Iraq Policy Group May Bring Shift in U.S. Approach

A highly anticipated report by the Iraq Study Group is expected to make recommendations for U.S. policy in Iraq, some of which might herald a dramatic departure from current policy. There is some optimism that the White House will accept the recommendations — one of the study group's members is Robert Gates, the man slated to replace Donald Rumsfeld.

The bipartisan Iraq Study Group was formed by Congress last spring as a way to bring a fresh assessment of how to deal with the increasingly difficult situation in Iraq.

Several key members of the bipartisan commission are considered to be pragmatists and multilateralists.

It is widely believed that the commission will recommend the United States start talking with Iran and Syria — something the Bush administration has been loathe to do — and address some of the broader Middle East questions.

The commission is co-chaired by former Secretary of State James Baker, a Republican, and Democrat Lee Hamilton, former chair of the House Committee on International Relations.

Gates, the man slated to become the new secretary of Defense, has just been replaced by former Secretary of State Lawrence Eagleburger. In the months since its inception, as Iraq has plunged further into chaos and U.S. options have diminished, the Iraq Study Group has taken on an increased importance, says Marvin Ott, a professor at the National War College.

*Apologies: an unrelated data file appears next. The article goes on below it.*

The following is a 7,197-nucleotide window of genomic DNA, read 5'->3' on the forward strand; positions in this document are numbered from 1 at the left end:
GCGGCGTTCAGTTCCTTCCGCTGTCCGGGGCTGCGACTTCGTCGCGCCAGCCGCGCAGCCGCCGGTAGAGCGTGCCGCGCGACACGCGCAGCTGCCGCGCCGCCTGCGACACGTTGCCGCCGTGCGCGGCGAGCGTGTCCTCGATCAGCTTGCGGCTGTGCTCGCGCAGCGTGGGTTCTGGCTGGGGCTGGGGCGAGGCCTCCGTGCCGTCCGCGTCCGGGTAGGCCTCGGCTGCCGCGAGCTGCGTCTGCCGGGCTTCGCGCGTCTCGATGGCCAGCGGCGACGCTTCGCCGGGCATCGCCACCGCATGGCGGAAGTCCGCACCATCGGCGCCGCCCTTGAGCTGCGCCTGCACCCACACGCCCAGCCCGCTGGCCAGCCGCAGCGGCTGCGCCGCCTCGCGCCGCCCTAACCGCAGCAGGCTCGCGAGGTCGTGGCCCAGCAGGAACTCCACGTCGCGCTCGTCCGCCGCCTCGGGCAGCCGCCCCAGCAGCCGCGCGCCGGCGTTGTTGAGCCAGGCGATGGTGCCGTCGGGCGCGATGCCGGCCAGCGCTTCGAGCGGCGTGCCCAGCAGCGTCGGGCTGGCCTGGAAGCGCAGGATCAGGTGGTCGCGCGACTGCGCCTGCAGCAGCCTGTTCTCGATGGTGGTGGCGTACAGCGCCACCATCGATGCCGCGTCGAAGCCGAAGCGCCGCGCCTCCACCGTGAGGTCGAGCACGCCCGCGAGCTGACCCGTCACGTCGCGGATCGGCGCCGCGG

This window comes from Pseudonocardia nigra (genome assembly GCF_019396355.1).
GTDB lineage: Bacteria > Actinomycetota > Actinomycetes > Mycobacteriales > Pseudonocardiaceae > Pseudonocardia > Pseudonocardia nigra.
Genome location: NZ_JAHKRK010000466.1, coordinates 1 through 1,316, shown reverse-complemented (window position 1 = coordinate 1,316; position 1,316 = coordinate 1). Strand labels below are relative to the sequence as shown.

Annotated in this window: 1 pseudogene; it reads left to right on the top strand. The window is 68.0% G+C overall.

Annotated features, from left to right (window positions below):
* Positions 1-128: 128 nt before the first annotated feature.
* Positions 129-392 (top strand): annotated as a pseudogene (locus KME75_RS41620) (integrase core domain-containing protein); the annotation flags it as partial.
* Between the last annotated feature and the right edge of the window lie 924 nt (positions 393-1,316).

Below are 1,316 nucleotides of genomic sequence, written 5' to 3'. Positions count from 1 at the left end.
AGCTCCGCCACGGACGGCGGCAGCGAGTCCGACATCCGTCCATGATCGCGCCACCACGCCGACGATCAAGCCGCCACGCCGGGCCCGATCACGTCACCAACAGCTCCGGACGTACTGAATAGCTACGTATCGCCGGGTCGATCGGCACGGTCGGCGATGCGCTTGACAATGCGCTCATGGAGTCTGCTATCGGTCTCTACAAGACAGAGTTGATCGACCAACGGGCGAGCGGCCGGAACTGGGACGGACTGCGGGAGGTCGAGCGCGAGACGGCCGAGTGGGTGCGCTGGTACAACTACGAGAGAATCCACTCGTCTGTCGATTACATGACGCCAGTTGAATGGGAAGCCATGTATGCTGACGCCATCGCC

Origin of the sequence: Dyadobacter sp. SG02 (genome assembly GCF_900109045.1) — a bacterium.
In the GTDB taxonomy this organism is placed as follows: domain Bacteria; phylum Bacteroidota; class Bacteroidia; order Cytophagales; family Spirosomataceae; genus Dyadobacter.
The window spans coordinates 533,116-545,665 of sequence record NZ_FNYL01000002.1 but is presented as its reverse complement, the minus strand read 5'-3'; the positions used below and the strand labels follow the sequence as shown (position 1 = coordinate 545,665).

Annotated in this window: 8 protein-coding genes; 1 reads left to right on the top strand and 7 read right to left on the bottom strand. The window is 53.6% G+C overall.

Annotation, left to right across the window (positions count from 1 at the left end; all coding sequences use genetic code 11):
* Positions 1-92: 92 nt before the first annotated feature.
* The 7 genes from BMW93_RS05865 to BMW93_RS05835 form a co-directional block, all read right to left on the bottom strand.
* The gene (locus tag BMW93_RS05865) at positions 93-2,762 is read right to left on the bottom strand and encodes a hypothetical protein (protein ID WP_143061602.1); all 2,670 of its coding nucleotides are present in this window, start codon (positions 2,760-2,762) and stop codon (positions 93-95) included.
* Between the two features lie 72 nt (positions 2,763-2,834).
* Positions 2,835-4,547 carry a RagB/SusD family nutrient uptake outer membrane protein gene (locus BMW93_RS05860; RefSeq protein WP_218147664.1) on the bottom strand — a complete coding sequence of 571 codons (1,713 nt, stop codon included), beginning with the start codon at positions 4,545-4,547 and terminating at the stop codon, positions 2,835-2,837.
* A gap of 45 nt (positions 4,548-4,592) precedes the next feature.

"We now have a debacle that we need to extract ourselves as best we can.," Ott says. "Now you call upon the old-style realists — the James Bakers, the Bob Gates — to say, okay, now that we've made a mess of this, try to figure out how to make the best of it to get us out of it."

Retired Army Col. Douglas MacGregor, a defense analyst, questions whether the group's strategies will make a difference.

"This is an effort to maintain the illusion or the fiction that somehow or another we are in a position to decisively shape events on the ground in Iraq," MacGregor says. "We haven't been in that position, really, since the spring of 2004."

Members of the Iraq Study Group are due to meet with President Bush and other administration officials on Monday.

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